Sam West: 'My parents are coming and I'm expecting to get notes'
He may be an established British actor, but as Sam West makes his directorial debut, will Mum and Dad prove to be his harshest critics?
Sunday 16 March 2003
Sam West drives some theatre fans to distraction. In Stratford recently, a besotted drama student admitted he'd come to see the actor play Hamlet six times. But if you haven't seen West – who's starred in 17 films to date, including Iris, Notting Hill, Pandaemonium and Howard's End – chances are you've heard him, since he's the voice of choice for any TV documentary after a bit of honeyed gravitas and lends his mercurial accents to many a radio drama.
But now West, at 36, has recast himself as a director. For a warm-up, he staged a shoestring-budget Hamlet for the unofficial RSC fringe. Having tackled Christopher Fry's The Lady's Not For Burning in Chichester's Minerva studio, he progresses this month to his first mainhouse production: Les Liaisons Dangereuses at Bristol Old Vic. It's an exciting time for the theatre. Its new artistic directors, David Farr and Simon Reade (formerly the RSC's literary manager) plan to put the venue back on the map, but is Christopher Hampton's drama about French aristocrats' sexual intrigues just before the Revolution the right place to begin?
West is softly spoken as he explains that he was "asked to raise the curtain with this play because it marries the historic and the modern". The Vic, one should explain, is a beautiful 18th-century auditorium in a 20th-century shell. "Since the Thatcher era when Hampton wrote the script," he adds, "the 'greed is good' philosophy hasn't entirely gone away. We need to put this play on to see what we might become if we're not careful, and it should be a really vigorous row between hedonism and responsibility." West is politically engaged, supporting the Socialist Alliance and being an active union member. "I write a lot of cross letters," he says.
But he's not planning to turn the play into a piece of agitprop. "Les Liaisons... is also very funny and sexy," he points out, "and luckily I have a very funny and pretty cast." Dervla Kirwan (from Ballykissangel) and Kylie's ex, Rupert Penry-Jones, play Merteuil and Valmont.
This play aside though, why has West stepped across the footlights? "It is nice to take ultimate responsibility," he says. He was also encouraged by director Steven Pimlott (for whom he played Hamlet).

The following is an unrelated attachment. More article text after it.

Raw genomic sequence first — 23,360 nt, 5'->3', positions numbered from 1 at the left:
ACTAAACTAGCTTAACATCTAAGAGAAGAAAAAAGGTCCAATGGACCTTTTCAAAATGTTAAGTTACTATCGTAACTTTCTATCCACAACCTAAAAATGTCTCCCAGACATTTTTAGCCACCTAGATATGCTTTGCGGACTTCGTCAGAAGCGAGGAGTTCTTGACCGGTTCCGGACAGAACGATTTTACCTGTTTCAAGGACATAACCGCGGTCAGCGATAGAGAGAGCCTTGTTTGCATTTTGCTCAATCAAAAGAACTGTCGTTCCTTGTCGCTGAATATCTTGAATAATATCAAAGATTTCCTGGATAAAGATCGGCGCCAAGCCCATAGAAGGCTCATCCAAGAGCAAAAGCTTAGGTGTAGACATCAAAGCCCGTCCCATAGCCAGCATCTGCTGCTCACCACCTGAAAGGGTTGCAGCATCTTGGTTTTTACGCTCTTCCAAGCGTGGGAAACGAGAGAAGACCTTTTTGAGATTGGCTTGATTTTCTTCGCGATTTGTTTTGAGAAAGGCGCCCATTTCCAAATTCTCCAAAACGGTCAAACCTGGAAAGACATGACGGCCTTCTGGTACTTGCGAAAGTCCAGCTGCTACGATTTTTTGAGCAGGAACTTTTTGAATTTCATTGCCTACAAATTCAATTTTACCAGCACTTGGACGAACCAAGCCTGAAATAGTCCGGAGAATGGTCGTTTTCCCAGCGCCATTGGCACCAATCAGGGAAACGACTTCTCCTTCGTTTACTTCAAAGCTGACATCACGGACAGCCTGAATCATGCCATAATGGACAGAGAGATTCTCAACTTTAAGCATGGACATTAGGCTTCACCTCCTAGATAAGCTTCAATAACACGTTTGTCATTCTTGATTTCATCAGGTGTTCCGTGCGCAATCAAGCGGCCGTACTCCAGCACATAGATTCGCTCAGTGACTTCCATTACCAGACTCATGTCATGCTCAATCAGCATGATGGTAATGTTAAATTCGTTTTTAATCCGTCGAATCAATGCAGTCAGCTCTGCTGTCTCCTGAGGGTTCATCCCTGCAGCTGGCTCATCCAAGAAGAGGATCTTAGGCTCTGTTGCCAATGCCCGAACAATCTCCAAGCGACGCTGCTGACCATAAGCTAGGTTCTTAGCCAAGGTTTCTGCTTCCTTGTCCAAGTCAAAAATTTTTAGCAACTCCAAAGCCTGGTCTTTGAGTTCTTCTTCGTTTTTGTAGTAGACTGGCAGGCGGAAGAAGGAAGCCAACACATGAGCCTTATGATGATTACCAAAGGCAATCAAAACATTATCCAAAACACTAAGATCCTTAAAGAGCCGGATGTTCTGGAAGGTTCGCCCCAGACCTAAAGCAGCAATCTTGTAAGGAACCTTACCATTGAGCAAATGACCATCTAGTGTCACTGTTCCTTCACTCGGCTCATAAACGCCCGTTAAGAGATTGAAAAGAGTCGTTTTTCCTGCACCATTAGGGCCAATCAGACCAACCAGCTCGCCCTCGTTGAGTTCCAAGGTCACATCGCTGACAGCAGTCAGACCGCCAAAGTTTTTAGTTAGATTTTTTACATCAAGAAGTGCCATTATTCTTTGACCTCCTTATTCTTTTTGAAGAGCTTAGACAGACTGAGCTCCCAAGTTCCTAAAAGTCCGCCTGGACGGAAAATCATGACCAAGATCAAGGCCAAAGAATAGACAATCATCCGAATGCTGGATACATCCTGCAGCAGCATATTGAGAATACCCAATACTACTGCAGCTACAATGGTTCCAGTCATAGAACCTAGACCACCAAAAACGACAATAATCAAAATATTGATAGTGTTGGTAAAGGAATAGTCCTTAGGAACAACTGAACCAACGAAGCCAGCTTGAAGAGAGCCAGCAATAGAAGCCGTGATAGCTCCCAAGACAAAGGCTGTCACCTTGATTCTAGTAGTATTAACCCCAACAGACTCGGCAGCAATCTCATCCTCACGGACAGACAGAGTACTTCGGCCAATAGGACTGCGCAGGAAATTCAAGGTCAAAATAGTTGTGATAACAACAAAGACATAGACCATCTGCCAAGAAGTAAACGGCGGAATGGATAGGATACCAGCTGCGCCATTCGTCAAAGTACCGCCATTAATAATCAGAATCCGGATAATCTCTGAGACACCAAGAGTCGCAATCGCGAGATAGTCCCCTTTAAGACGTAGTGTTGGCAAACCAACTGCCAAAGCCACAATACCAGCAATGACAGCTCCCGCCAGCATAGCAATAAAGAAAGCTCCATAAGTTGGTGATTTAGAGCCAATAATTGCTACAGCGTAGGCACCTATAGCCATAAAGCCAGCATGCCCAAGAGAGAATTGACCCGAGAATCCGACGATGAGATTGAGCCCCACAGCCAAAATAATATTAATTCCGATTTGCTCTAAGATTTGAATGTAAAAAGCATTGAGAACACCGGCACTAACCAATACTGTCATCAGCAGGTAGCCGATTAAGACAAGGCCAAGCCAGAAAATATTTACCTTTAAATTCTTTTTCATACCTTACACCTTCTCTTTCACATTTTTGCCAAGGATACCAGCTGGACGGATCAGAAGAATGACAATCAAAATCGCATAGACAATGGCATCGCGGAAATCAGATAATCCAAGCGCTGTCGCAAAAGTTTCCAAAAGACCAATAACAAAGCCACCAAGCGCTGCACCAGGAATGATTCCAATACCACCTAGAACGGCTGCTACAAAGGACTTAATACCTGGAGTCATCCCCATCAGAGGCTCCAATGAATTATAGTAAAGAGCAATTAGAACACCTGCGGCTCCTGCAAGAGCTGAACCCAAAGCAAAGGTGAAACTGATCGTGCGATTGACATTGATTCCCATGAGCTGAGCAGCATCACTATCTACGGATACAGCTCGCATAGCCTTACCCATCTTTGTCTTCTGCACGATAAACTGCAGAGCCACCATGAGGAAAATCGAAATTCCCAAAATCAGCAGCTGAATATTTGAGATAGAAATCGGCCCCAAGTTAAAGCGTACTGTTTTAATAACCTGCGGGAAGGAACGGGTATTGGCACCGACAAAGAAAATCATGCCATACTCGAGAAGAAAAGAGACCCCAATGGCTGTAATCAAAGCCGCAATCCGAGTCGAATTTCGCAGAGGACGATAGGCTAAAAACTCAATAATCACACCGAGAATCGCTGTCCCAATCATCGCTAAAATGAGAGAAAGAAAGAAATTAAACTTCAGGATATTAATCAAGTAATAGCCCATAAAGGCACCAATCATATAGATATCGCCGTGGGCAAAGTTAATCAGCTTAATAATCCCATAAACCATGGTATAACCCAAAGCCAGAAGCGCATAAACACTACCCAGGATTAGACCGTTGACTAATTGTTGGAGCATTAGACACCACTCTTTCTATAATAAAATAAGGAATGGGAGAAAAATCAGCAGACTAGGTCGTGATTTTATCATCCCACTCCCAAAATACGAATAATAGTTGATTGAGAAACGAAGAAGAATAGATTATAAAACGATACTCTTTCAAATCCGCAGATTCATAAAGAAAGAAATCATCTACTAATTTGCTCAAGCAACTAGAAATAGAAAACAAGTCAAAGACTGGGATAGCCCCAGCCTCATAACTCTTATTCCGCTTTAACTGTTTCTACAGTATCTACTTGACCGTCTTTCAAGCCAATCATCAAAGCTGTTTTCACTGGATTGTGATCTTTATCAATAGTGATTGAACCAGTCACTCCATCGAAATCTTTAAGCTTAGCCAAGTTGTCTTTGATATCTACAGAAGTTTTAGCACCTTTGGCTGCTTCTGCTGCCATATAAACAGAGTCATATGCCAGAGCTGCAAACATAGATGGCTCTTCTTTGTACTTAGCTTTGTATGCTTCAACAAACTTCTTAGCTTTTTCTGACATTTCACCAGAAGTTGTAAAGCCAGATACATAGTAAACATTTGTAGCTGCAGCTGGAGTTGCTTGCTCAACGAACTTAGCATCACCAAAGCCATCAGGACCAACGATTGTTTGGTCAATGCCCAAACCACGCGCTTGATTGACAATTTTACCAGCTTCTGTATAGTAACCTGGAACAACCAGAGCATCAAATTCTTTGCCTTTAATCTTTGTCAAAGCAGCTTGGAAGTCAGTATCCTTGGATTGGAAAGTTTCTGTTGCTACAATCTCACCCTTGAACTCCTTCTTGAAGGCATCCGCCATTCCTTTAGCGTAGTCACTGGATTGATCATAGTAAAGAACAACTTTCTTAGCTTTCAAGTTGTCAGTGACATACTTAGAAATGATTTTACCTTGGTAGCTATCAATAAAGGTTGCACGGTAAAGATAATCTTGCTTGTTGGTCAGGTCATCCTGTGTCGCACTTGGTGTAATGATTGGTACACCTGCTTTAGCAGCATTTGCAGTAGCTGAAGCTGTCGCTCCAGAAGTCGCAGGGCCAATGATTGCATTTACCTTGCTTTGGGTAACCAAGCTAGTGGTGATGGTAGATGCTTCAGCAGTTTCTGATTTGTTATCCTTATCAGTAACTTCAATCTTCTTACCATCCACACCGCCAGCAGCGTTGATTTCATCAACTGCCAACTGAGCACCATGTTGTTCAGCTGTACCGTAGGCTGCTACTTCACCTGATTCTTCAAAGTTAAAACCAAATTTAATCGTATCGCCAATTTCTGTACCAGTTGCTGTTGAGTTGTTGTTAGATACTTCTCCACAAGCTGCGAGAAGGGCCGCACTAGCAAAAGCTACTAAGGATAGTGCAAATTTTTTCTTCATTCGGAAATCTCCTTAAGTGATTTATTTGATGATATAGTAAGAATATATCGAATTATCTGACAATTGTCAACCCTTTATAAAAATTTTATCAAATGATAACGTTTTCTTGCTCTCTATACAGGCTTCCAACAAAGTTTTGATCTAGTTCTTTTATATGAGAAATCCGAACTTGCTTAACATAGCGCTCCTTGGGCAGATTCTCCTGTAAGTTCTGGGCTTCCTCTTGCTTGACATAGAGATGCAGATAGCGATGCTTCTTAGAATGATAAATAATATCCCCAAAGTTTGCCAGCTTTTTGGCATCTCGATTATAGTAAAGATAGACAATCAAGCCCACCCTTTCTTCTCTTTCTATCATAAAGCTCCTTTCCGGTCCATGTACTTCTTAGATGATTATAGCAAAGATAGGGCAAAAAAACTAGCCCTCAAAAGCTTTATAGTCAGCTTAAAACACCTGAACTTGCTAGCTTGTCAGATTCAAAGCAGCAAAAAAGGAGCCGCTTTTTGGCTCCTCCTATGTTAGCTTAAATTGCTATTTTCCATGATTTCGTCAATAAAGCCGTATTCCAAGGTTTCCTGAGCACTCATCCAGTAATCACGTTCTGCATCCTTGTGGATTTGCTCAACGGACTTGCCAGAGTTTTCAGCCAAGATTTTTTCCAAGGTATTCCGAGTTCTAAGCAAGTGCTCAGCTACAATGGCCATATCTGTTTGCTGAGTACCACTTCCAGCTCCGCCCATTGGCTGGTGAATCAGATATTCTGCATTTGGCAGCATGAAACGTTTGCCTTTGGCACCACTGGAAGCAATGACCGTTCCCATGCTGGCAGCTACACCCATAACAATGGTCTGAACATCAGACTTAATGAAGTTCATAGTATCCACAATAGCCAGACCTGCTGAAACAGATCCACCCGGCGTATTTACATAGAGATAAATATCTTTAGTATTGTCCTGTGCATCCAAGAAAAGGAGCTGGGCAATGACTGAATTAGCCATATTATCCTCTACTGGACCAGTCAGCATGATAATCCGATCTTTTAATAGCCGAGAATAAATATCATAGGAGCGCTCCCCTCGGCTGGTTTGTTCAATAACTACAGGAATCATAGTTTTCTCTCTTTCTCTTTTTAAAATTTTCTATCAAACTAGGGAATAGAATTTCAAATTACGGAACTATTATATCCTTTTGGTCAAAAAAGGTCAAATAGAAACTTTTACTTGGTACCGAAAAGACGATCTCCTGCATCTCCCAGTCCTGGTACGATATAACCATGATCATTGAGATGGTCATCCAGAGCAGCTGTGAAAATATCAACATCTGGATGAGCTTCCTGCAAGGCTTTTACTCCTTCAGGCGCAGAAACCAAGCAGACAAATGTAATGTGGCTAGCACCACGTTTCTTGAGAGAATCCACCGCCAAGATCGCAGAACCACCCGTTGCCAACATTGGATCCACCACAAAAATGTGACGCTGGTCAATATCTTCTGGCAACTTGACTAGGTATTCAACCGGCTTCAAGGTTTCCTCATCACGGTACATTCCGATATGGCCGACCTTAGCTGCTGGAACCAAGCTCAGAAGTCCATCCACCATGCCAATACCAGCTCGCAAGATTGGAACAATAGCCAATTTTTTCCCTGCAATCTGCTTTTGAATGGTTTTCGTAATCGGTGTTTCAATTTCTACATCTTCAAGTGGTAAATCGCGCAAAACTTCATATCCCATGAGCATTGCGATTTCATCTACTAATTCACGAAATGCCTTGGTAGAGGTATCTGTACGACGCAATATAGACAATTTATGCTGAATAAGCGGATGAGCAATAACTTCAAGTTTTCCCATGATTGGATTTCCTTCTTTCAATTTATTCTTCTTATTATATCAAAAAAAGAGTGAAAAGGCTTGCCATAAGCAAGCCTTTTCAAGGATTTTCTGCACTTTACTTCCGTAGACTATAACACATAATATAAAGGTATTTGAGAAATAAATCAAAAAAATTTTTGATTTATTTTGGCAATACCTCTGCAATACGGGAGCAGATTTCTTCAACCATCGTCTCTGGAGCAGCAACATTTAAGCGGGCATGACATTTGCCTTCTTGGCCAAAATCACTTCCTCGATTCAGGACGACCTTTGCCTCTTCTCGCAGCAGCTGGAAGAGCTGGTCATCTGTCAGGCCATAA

"Directing," West remarks "uses the other half of your brain. It's objective while acting is subjective. I'm more analytical – and not subjective enough sometimes." Perhaps the result of his academic Oxford University days or his scientific bent at school when he had a mind to become an astrophysicist.
Has he, one wonders, got bored of acting or been frustrated by casting agents? He has bewailed the industry's "fashion for foetuses" and – probably because of his bruised choirboy looks – he acknowledges he's been typecast as a damaged toff. "But no, I didn't get bored," he says. "I'd have played Hamlet for another year."
Still, what do you do then? Wait for Lear? "In taking up directing," West says, "I side-stepped that question." That said, he's keen to point out he's not signed-off as an actor. He's been making a BBC series, Cambridge Spies, which comes out in April. "I'm Blunt, Rupert is Maclean, Tom Hollander is Burgess and Toby Stephens is Philby, thank you very much! And last Friday at 3am, I was playing Frankenstein for a new Universal movie – on top of a burning windmill in Prague in the arms of the monster who was shouting 'Father! Who am I?'" As for classical theatre, he says: "I'd love to play Iago and, yes, Lear, since you ask – in about two years. My dad first played that part at 37." Tim West's current Lear is, by a curious coincidence, opening at London's Old Vic the same night as Les Liaisons...
West's theatrical parentage – his mother is Prunella Scales – is well-trodden ground. But the "family business" actually goes back several generations. Sam fondly recalls seeing his paternal grandfather Harry Lockwood, aged 75, at Drury Lane in Billy Liar. Lockwood's father-in-law, C Carlton Crowe, was Robert Donat's batman in the original Goodbye Mr Chips, and Sam's grandmother, Catherine Scales, also trod the boards.
His parents are coming to a preview, "and I'm expecting to get notes," he says with a grin. He's acted with them on many occasions, but will he direct Mum and Dad one day? "I think that might be too smug for words, don't you?" Meanwhile, ENO have called to discuss a possible Così for them at the Barbican. West is certainly expanding the family firm's output. "I'd love to direct for the screen as well. So if someone wanted to give me a go..." he hints, as he races back to rehearsals.
'Les Liaisons Dangereuses': Bristol Old Vic (0117 987 7877), to 5 April
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